I argued recently that the New Testament conceives of any life after death in terms of the resurrection of the body and does not entertain the notion that some immaterial part of a person—the “soul”—survives the destruction of the body to be either rewarded in heaven or punished in hell. See “Why you won’t go to heaven when you die” and “Resurrection from the dead”. In many ways this feels like a very un-Christian argument—and in a sense it is, because many layers of theological development need to be stripped away before we are able to discern the shape of the original Jewish conceptuality. So not surprisingly a number of biblical passages have been cited as evidence for a conscious intermediate state between death and resurrection. One of the passages is the curious story of Saul’s visit to the “medium of Endor” and his encounter with the dead Samuel (1 Sam. 28:3-24).
When Saul receives no word from the Lord before a battle against the Philistines at Gilboa, he disguises himself and visits a woman at En-dor who is a medium. The woman is reluctant to bring up anyone for him because the king had recently “cut off the mediums and necromancers from the land”. But Saul reassures her that she will not be harmed, and she brings up the recently deceased Samuel “out of the earth”. Samuel complains about having been disturbed. He tells Saul that “the Lord will give Israel also with you into the hand of the Philistines, and tomorrow you and your sons shall be with me”.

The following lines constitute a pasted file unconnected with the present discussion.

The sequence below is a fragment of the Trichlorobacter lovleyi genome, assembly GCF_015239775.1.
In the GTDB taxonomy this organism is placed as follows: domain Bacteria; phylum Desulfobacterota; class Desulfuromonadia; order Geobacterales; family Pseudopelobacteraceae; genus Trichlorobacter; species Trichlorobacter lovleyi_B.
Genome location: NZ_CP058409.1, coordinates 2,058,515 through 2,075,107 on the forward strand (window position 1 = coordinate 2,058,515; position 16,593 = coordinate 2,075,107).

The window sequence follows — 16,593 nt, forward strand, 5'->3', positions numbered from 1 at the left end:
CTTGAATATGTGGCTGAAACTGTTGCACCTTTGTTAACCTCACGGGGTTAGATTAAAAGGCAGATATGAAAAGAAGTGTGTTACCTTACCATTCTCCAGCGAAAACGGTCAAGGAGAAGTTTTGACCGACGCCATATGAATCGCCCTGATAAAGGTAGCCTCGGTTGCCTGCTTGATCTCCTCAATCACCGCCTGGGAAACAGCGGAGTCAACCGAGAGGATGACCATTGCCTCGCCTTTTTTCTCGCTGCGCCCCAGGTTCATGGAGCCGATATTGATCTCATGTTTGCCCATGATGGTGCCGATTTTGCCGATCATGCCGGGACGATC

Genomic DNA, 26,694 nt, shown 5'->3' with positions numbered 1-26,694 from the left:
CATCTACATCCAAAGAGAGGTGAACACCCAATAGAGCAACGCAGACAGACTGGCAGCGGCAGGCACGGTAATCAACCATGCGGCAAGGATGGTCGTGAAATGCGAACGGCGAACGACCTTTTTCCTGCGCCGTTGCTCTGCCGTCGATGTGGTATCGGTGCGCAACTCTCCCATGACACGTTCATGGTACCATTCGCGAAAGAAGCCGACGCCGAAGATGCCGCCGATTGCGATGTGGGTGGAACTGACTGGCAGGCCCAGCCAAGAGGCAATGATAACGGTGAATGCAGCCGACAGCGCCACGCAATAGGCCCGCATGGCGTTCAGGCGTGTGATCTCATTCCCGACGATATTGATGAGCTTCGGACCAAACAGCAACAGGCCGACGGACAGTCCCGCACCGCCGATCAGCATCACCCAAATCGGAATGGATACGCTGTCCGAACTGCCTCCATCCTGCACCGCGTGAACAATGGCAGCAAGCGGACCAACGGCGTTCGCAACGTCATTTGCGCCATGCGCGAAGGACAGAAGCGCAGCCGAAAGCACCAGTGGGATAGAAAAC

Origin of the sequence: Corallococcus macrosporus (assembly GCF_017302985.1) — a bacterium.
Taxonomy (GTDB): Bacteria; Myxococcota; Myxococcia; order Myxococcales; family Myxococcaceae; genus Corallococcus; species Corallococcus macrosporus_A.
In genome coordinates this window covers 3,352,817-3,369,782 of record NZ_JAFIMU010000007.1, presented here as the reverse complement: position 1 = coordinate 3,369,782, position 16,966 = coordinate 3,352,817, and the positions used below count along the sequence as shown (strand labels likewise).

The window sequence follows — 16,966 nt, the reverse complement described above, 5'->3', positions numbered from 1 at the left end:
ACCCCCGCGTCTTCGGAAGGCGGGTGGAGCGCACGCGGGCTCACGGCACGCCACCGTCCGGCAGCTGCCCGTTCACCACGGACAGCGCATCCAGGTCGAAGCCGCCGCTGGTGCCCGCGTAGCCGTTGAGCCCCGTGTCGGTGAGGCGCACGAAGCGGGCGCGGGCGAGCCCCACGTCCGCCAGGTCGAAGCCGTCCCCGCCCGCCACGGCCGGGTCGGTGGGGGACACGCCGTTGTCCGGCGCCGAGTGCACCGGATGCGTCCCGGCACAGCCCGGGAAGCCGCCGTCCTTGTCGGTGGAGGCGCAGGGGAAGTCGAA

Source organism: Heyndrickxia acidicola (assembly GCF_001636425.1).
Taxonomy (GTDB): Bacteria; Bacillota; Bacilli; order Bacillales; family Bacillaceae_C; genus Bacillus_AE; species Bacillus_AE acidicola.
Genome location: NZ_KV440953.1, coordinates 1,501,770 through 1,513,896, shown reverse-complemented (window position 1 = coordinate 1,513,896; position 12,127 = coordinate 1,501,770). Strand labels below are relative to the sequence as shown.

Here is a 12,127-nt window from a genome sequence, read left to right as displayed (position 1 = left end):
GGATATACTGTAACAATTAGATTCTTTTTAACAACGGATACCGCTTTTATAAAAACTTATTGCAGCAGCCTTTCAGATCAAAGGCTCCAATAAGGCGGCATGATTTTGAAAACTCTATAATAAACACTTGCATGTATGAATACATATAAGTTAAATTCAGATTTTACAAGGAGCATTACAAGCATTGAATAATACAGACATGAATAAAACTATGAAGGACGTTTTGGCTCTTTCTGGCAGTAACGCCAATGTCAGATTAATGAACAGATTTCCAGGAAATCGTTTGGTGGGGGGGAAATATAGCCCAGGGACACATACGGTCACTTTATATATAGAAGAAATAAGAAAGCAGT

So what does this odd story tell us about the condition or location of the prophet Samuel after his death? Certainly not that he was in heaven or in some other blessed state. We can hardly hope to account for the incident from a modern rationalist perspective, but two things seem pretty clear.
First, Samuel is brought up from the earth—that is, from the grave, from the place of the dead, from Sheol. His ominous warning to Saul is that the next day he and his sons will be in the same place. They too will be dead. Far from being evidence of Jewish belief in an intermediate state the passage confirms the basic thought that the dead are just that—they are dead.
Secondly, he is brought up from the earth by necromancy. It takes an occult power to bring Samuel back to whatever form of life is indicated here. It is not the work of God.
The passage cannot, therefore, be adduced in support of the belief that the dead, whether righteous or otherwise, enjoy some sort of conscious existence between death and resurrection. So I reiterate my view that in the New Testament some of the dead—the martyrs—are resurrected prematurely and reign with the first martyr Christ in heaven throughout the coming ages. The rest of the dead are simply dead—though death may be conceived euphemistically and optimistically as sleeping—until the final resurrection.